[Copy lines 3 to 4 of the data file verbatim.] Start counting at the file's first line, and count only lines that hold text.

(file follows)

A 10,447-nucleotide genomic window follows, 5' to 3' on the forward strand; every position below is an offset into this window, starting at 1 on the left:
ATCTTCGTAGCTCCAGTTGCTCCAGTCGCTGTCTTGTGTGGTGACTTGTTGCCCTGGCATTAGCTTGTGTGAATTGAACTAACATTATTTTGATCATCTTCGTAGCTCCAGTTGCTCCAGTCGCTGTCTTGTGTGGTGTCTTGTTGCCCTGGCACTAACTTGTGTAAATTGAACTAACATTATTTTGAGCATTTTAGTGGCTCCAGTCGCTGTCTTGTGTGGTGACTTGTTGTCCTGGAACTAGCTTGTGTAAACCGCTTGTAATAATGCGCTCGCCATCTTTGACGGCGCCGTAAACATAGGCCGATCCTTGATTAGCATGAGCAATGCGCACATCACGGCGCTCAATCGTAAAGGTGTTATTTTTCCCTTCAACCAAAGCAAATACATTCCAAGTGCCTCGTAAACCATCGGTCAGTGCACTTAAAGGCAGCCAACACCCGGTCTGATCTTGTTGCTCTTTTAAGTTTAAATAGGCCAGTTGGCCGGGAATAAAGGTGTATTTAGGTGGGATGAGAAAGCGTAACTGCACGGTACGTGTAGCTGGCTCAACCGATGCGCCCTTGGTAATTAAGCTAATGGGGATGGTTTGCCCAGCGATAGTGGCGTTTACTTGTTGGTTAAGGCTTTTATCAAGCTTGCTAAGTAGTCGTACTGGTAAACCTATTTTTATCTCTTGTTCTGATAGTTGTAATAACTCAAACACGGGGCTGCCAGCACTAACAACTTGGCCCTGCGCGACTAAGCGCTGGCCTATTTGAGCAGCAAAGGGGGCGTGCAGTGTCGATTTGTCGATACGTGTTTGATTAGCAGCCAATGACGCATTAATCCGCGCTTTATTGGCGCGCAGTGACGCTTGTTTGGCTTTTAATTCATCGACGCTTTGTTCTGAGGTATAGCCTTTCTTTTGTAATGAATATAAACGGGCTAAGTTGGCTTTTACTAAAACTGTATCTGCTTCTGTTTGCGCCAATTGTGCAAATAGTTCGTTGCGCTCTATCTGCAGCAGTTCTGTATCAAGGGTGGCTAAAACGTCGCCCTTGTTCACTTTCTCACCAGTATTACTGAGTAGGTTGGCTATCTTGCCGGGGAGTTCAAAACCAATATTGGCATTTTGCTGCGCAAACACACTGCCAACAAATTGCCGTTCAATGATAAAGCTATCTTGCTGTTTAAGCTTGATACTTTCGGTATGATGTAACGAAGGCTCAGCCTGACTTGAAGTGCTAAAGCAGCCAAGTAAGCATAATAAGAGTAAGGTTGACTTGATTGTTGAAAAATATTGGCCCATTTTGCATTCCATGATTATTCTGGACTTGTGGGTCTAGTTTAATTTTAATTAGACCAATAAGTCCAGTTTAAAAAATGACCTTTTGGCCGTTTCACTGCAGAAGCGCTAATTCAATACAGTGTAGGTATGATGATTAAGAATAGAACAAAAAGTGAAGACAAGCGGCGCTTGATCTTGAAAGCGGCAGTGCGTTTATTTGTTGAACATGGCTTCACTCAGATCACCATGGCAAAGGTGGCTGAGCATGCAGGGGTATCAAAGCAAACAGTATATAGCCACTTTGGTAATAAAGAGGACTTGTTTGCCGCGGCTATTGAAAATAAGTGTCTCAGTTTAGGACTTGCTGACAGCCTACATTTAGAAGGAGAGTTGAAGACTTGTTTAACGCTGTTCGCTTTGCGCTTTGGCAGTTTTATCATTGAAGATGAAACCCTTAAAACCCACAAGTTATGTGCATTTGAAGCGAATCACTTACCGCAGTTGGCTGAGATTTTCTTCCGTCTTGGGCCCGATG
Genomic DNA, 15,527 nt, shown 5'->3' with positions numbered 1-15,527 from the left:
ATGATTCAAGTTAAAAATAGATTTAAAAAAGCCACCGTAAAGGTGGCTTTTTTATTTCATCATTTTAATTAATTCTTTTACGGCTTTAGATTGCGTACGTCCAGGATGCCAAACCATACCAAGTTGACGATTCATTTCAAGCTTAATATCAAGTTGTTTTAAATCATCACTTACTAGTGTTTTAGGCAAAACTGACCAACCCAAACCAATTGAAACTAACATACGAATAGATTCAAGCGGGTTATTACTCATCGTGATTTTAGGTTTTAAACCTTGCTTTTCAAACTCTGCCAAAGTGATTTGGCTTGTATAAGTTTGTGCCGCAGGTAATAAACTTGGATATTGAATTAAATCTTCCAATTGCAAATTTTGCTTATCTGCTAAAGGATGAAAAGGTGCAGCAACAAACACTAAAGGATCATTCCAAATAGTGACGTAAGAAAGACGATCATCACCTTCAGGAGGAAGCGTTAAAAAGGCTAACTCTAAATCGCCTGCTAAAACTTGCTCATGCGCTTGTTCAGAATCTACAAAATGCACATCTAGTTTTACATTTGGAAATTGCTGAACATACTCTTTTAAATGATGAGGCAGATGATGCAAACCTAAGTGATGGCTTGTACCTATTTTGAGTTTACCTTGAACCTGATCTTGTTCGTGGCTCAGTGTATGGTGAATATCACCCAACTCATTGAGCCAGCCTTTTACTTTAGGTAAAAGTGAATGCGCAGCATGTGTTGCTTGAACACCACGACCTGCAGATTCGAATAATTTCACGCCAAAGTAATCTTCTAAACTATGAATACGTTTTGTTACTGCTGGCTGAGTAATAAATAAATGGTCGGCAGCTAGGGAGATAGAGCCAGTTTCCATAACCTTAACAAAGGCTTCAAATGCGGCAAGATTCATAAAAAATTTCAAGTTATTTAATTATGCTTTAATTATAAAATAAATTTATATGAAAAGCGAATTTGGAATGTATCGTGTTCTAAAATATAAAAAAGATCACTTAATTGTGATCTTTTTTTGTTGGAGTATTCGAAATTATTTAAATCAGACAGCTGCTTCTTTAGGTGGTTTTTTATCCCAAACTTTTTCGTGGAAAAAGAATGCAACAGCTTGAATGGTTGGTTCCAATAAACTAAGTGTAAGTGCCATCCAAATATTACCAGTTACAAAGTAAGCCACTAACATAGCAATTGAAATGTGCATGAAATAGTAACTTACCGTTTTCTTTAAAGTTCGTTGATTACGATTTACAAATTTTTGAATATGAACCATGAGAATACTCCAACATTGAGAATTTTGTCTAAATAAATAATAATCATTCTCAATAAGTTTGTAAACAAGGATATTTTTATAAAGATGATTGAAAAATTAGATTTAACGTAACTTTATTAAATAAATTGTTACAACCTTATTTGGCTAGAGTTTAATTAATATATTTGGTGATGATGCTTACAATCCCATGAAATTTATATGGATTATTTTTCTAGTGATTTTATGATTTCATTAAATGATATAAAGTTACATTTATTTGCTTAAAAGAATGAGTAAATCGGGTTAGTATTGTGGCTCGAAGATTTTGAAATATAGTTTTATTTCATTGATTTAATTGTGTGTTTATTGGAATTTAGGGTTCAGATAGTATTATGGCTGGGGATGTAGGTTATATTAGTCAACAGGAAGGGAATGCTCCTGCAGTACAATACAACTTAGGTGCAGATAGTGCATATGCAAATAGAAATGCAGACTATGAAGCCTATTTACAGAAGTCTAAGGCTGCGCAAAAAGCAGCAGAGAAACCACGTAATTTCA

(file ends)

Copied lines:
Genomic DNA, 15,527 nt, shown 5'->3' with positions numbered 1-15,527 from the left:
ATGATTCAAGTTAAAAATAGATTTAAAAAAGCCACCGTAAAGGTGGCTTTTTTATTTCATCATTTTAATTAATTCTTTTACGGCTTTAGATTGCGTACGTCCAGGATGCCAAACCATACCAAGTTGACGATTCATTTCAAGCTTAATATCAAGTTGTTTTAAATCATCACTTACTAGTGTTTTAGGCAAAACTGACCAACCCAAACCAATTGAAACTAACATACGAATAGATTCAAGCGGGTTATTACTCATCGTGATTTTAGGTTTTAAACCTTGCTTTTCAAACTCTGCCAAAGTGATTTGGCTTGTATAAGTTTGTGCCGCAGGTAATAAACTTGGATATTGAATTAAATCTTCCAATTGCAAATTTTGCTTATCTGCTAAAGGATGAAAAGGTGCAGCAACAAACACTAAAGGATCATTCCAAATAGTGACGTAAGAAAGACGATCATCACCTTCAGGAGGAAGCGTTAAAAAGGCTAACTCTAAATCGCCTGCTAAAACTTGCTCATGCGCTTGTTCAGAATCTACAAAATGCACATCTAGTTTTACATTTGGAAATTGCTGAACATACTCTTTTAAATGATGAGGCAGATGATGCAAACCTAAGTGATGGCTTGTACCTATTTTGAGTTTACCTTGAACCTGATCTTGTTCGTGGCTCAGTGTATGGTGAATATCACCCAACTCATTGAGCCAGCCTTTTACTTTAGGTAAAAGTGAATGCGCAGCATGTGTTGCTTGAACACCACGACCTGCAGATTCGAATAATTTCACGCCAAAGTAATCTTCTAAACTATGAATACGTTTTGTTACTGCTGGCTGAGTAATAAATAAATGGTCGGCAGCTAGGGAGATAGAGCCAGTTTCCATAACCTTAACAAAGGCTTCAAATGCGGCAAGATTCATAAAAAATTTCAAGTTATTTAATTATGCTTTAATTATAAAATAAATTTATATGAAAAGCGAATTTGGAATGTATCGTGTTCTAAAATATAAAAAAGATCACTTAATTGTGATCTTTTTTTGTTGGAGTATTCGAAATTATTTAAATCAGACAGCTGCTTCTTTAGGTGGTTTTTTATCCCAAACTTTTTCGTGGAAAAAGAATGCAACAGCTTGAATGGTTGGTTCCAATAAACTAAGTGTAAGTGCCATCCAAATATTACCAGTTACAAAGTAAGCCACTAACATAGCAATTGAAATGTGCATGAAATAGTAACTTACCGTTTTCTTTAAAGTTCGTTGATTACGATTTACAAATTTTTGAATATGAACCATGAGAATACTCCAACATTGAGAATTTTGTCTAAATAAATAATAATCATTCTCAATAAGTTTGTAAACAAGGATATTTTTATAAAGATGATTGAAAAATTAGATTTAACGTAACTTTATTAAATAAATTGTTACAACCTTATTTGGCTAGAGTTTAATTAATATATTTGGTGATGATGCTTACAATCCCATGAAATTTATATGGATTATTTTTCTAGTGATTTTATGATTTCATTAAATGATATAAAGTTACATTTATTTGCTTAAAAGAATGAGTAAATCGGGTTAGTATTGTGGCTCGAAGATTTTGAAATATAGTTTTATTTCATTGATTTAATTGTGTGTTTATTGGAATTTAGGGTTCAGATAGTATTATGGCTGGGGATGTAGGTTATATTAGTCAACAGGAAGGGAATGCTCCTGCAGTACAATACAACTTAGGTGCAGATAGTGCATATGCAAATAGAAATGCAGACTATGAAGCCTATTTACAGAAGTCTAAGGCTGCGCAAAAAGCAGCAGAGAAACCACGTAATTTCA